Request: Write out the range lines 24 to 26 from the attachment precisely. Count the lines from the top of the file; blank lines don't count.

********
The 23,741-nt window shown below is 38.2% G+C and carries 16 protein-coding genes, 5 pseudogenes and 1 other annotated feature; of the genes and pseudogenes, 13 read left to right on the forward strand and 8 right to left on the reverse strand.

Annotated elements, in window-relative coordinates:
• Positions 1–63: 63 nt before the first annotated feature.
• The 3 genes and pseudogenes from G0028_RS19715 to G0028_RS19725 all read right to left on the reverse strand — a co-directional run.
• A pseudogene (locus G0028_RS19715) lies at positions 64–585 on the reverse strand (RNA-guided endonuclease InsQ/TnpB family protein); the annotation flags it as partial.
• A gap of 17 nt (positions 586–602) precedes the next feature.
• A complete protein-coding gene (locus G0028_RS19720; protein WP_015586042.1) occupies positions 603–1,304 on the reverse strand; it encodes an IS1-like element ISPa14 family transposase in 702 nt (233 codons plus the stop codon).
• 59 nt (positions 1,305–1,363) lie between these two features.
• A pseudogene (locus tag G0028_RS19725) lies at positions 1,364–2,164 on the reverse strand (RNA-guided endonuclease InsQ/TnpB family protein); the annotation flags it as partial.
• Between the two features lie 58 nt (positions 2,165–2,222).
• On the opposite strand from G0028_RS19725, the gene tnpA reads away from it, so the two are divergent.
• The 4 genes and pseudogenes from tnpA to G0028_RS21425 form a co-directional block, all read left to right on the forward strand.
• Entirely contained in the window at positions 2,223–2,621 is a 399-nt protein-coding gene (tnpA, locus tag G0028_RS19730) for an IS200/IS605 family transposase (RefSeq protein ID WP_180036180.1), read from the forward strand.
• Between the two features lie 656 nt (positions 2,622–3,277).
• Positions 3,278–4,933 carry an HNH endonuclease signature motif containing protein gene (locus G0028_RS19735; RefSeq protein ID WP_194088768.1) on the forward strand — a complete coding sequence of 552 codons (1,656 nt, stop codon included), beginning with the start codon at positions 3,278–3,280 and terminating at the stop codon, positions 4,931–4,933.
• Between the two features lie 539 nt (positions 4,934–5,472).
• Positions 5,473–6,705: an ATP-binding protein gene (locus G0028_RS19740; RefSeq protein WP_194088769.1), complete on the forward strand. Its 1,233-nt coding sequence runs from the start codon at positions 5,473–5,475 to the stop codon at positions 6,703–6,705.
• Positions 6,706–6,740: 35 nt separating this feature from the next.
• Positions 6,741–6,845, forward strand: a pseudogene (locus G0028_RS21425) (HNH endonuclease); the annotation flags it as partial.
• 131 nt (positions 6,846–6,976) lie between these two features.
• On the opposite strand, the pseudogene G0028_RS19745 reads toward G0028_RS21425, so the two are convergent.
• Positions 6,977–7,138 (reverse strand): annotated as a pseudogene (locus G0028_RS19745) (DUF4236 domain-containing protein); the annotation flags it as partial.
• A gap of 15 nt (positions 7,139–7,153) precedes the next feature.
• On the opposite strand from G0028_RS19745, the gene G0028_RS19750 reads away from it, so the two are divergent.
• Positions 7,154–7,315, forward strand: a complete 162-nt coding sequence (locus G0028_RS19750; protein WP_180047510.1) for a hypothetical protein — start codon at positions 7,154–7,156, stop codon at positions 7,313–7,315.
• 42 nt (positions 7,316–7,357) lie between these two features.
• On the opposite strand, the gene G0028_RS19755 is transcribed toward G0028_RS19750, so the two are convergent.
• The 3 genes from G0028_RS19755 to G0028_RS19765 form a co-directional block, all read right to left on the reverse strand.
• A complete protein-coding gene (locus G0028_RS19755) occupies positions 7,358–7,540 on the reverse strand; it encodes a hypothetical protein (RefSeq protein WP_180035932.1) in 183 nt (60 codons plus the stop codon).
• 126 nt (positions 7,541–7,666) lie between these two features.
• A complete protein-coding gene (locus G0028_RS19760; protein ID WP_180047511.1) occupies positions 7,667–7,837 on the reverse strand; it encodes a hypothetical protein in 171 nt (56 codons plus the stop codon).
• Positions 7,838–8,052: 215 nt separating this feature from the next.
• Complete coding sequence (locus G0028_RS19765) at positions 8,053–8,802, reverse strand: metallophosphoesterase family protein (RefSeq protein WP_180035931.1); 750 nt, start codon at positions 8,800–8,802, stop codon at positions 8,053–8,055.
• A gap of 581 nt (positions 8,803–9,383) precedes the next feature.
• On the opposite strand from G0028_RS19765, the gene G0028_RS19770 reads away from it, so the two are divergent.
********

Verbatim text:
• On the opposite strand from G0028_RS19745, the gene G0028_RS19750 reads away from it, so the two are divergent.
• Positions 7,154–7,315, forward strand: a complete 162-nt coding sequence (locus G0028_RS19750; protein WP_180047510.1) for a hypothetical protein — start codon at positions 7,154–7,156, stop codon at positions 7,313–7,315.
• 42 nt (positions 7,316–7,357) lie between these two features.